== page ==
4. Ome City 70th Noryo Fireworks Festival | August 3rd | Ome

Apparently started to celebrate the arrival of Toei buses in 1948, this is a local-level fireworks festival. Held at Nagayama Park, a 10-minute walk from JR Ome Station, the display will run from 7.15pm-8.55pm, and will feature exactly 4,132 shots—count ’em.

5. Jingugaien Fireworks Festival | August 10th | Jingugaien

Jingugaien fireworks
Jingugaien fireworks | Photo by istock.com/Japanesescape_Footages

With 12,000 fireworks, this event was started as a celebration of the 60th anniversary of the opening of Meiji Jingu Shrine. The fireworks run from 7.30pm-8.30pm, but there will also be performances from various artists. Tickets are required for seats in Jingu Stadium, Jingu Secondary Stadium and the Chichibunomiya Rugby Field, but you can still see the fireworks for free if you’re around the area (although do note the launch site has moved to the softball stadium, which may affect the view for unpaid areas). Gaienmae and Aoyama-itchome Station are close to the venue. The event will take place on the following day in case of bad weather.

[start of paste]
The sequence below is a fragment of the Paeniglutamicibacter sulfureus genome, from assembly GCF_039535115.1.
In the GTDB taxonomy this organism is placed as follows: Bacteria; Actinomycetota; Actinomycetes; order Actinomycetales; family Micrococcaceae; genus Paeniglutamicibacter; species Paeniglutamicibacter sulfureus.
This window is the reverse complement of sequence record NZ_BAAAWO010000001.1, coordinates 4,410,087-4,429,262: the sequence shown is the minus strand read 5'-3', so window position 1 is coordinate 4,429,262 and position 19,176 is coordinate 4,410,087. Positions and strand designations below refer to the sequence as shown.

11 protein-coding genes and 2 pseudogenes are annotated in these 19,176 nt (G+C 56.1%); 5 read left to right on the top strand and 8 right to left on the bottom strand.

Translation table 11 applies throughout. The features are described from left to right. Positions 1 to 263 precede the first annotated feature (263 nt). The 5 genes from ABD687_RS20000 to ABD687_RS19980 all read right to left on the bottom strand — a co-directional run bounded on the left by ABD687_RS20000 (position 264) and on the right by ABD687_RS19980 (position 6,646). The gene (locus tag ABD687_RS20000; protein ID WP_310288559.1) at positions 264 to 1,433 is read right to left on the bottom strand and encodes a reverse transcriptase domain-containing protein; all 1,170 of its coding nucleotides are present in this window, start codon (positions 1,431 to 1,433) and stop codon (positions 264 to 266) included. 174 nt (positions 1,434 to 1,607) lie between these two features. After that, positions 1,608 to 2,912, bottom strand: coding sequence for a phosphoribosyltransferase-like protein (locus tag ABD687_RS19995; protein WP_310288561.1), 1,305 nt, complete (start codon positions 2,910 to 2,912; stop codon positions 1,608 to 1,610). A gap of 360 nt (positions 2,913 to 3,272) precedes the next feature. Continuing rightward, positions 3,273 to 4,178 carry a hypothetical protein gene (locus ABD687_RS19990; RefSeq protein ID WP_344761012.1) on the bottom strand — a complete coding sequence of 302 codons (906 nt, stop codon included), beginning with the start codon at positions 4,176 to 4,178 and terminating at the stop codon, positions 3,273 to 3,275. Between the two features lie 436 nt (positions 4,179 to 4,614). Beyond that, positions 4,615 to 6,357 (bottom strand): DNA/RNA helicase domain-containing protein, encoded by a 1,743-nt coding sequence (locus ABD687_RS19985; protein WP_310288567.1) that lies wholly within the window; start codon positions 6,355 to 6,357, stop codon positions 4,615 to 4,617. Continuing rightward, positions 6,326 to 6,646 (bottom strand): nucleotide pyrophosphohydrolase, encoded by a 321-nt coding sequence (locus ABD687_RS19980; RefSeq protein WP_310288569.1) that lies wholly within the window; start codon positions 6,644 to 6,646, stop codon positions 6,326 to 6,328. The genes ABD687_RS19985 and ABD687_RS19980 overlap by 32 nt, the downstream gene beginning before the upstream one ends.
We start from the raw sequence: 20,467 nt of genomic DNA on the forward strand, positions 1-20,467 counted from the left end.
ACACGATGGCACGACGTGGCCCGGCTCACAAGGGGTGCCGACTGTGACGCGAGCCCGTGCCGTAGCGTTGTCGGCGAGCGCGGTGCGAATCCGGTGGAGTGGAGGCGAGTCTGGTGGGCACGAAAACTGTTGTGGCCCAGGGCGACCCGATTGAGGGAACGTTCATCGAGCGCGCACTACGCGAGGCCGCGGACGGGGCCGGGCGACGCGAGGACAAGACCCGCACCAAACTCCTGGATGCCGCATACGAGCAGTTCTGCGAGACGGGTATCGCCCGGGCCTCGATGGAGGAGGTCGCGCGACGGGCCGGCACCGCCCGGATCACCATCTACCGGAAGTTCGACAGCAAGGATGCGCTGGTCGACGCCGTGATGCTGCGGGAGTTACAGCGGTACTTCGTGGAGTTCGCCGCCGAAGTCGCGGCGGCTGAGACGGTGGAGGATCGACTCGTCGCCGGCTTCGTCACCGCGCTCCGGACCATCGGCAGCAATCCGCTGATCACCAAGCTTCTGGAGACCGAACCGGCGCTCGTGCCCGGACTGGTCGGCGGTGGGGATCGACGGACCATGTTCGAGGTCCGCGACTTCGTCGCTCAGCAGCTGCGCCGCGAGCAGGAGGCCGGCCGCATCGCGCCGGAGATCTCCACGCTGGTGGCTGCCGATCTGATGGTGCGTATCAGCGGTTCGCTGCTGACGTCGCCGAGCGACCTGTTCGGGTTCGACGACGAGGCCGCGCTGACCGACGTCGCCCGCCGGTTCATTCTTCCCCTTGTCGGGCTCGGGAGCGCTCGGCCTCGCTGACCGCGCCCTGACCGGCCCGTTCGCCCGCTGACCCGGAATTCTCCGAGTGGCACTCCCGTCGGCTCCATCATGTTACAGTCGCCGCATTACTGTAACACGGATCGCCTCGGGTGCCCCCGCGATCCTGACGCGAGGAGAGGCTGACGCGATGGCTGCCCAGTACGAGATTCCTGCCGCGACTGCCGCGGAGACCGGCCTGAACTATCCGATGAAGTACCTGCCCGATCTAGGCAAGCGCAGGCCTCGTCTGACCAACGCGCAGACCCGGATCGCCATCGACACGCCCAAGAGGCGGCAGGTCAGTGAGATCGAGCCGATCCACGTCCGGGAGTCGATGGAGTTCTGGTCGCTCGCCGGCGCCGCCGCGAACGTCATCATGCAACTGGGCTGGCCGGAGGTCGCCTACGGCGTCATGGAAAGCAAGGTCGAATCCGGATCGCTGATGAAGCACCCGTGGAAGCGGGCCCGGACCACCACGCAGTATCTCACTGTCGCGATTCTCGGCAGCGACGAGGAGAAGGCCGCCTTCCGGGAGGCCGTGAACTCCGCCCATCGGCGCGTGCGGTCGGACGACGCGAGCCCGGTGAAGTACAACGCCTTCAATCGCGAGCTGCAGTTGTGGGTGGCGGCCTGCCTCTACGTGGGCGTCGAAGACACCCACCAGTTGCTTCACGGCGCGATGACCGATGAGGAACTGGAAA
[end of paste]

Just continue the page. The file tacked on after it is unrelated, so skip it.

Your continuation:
6. Chofu City Fireworks Festival | September 7th | Chofu

One of the last fireworks sessions of the summer, the Chofu gig is being held earlier than usual in 2019. Like the larger Tamagawa Fireworks Festival, this event, which is in its 63rd year, will light up the Tama River with 10,000 fireworks from 6.30pm-7.30pm, with the opening ceremony starting at 6pm.

Pro tip: For more options, check out these fireworks festivals in Yokohama.

This post was published in 2015 and is updated annually. Last update: June, 2019. While we do our best to ensure it’s correct, information is subject to change.